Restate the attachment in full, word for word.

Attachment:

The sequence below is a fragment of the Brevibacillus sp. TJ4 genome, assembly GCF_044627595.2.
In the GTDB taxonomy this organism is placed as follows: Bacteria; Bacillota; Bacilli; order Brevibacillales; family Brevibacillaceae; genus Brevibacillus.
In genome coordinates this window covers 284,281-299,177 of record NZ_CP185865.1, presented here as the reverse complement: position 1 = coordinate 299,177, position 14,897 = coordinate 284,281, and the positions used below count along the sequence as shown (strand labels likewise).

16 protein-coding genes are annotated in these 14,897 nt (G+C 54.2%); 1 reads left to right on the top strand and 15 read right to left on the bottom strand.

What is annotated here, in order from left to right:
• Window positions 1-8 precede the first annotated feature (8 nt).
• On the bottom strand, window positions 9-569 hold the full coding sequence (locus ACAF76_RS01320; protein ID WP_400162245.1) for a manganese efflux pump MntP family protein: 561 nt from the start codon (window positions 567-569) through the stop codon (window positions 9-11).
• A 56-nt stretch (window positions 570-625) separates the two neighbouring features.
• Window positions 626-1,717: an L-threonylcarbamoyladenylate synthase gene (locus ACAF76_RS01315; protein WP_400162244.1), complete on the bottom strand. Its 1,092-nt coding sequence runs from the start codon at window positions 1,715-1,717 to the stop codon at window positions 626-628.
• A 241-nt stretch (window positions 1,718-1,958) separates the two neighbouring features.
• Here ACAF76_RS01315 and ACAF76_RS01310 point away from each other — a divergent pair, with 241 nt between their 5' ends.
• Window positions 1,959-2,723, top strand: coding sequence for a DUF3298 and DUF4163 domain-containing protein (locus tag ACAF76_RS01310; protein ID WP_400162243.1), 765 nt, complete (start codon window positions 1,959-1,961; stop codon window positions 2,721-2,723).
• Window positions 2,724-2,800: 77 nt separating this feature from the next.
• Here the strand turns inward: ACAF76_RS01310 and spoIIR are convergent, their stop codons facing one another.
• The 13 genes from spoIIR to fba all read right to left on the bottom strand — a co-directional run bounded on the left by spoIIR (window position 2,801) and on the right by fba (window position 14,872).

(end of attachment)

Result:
The sequence below is a fragment of the Brevibacillus sp. TJ4 genome, assembly GCF_044627595.2.
In the GTDB taxonomy this organism is placed as follows: Bacteria; Bacillota; Bacilli; order Brevibacillales; family Brevibacillaceae; genus Brevibacillus.
In genome coordinates this window covers 284,281-299,177 of record NZ_CP185865.1, presented here as the reverse complement: position 1 = coordinate 299,177, position 14,897 = coordinate 284,281, and the positions used below count along the sequence as shown (strand labels likewise).

16 protein-coding genes are annotated in these 14,897 nt (G+C 54.2%); 1 reads left to right on the top strand and 15 read right to left on the bottom strand.

What is annotated here, in order from left to right:
• Window positions 1-8 precede the first annotated feature (8 nt).
• On the bottom strand, window positions 9-569 hold the full coding sequence (locus ACAF76_RS01320; protein ID WP_400162245.1) for a manganese efflux pump MntP family protein: 561 nt from the start codon (window positions 567-569) through the stop codon (window positions 9-11).
• A 56-nt stretch (window positions 570-625) separates the two neighbouring features.
• Window positions 626-1,717: an L-threonylcarbamoyladenylate synthase gene (locus ACAF76_RS01315; protein WP_400162244.1), complete on the bottom strand. Its 1,092-nt coding sequence runs from the start codon at window positions 1,715-1,717 to the stop codon at window positions 626-628.
• A 241-nt stretch (window positions 1,718-1,958) separates the two neighbouring features.
• Here ACAF76_RS01315 and ACAF76_RS01310 point away from each other — a divergent pair, with 241 nt between their 5' ends.
• Window positions 1,959-2,723, top strand: coding sequence for a DUF3298 and DUF4163 domain-containing protein (locus tag ACAF76_RS01310; protein ID WP_400162243.1), 765 nt, complete (start codon window positions 1,959-1,961; stop codon window positions 2,721-2,723).
• Window positions 2,724-2,800: 77 nt separating this feature from the next.
• Here the strand turns inward: ACAF76_RS01310 and spoIIR are convergent, their stop codons facing one another.
• The 13 genes from spoIIR to fba all read right to left on the bottom strand — a co-directional run bounded on the left by spoIIR (window position 2,801) and on the right by fba (window position 14,872).